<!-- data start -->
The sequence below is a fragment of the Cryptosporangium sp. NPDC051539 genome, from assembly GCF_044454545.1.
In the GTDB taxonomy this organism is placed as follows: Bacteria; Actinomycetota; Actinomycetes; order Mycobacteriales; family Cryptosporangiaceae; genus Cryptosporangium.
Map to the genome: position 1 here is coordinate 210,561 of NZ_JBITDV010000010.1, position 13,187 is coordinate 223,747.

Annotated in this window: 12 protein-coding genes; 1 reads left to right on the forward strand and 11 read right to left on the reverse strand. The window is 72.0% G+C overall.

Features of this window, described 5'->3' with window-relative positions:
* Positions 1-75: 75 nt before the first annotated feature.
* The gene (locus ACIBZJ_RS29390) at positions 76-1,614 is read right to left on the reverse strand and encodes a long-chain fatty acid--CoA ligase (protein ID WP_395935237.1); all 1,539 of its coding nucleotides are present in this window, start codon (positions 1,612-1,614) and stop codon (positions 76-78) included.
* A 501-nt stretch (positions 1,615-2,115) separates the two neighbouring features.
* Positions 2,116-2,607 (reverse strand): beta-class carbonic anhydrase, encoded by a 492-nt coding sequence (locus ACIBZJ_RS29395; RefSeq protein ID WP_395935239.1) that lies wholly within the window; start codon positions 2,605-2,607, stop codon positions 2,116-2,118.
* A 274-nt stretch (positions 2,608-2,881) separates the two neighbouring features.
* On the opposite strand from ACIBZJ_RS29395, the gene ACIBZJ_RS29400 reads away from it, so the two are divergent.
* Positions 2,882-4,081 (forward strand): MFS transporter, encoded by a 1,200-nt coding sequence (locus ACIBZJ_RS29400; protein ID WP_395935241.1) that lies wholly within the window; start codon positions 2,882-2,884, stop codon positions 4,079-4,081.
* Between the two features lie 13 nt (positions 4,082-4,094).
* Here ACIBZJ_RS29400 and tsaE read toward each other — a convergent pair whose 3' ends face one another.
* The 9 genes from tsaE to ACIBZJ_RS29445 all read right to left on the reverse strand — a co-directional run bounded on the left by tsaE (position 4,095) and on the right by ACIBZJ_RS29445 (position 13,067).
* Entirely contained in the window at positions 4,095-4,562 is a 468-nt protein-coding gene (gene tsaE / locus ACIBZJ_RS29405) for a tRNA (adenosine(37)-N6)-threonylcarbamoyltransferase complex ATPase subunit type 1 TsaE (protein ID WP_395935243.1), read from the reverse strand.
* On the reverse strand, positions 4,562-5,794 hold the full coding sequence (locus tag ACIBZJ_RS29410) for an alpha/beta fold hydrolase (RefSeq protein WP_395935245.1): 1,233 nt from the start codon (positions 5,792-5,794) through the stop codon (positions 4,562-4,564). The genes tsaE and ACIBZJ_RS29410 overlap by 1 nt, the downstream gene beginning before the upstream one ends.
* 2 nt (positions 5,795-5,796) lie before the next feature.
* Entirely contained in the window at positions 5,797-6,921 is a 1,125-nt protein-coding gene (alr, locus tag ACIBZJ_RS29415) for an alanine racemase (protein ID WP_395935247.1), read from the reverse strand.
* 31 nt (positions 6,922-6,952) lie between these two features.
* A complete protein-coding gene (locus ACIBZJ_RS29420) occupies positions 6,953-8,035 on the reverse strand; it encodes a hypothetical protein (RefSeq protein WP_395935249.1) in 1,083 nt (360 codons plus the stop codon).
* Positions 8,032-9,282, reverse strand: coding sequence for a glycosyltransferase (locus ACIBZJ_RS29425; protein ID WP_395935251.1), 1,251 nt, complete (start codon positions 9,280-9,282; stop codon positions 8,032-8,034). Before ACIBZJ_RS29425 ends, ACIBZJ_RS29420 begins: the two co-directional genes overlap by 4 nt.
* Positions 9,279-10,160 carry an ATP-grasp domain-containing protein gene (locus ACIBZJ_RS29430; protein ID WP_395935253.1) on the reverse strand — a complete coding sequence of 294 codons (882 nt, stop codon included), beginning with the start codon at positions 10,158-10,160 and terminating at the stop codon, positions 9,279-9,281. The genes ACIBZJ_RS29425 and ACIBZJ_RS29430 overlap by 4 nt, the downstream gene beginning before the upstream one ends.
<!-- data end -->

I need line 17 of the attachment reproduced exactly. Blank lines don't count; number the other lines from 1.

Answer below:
* On the reverse strand, positions 4,562-5,794 hold the full coding sequence (locus tag ACIBZJ_RS29410) for an alpha/beta fold hydrolase (RefSeq protein WP_395935245.1): 1,233 nt from the start codon (positions 5,792-5,794) through the stop codon (positions 4,562-4,564). The genes tsaE and ACIBZJ_RS29410 overlap by 1 nt, the downstream gene beginning before the upstream one ends.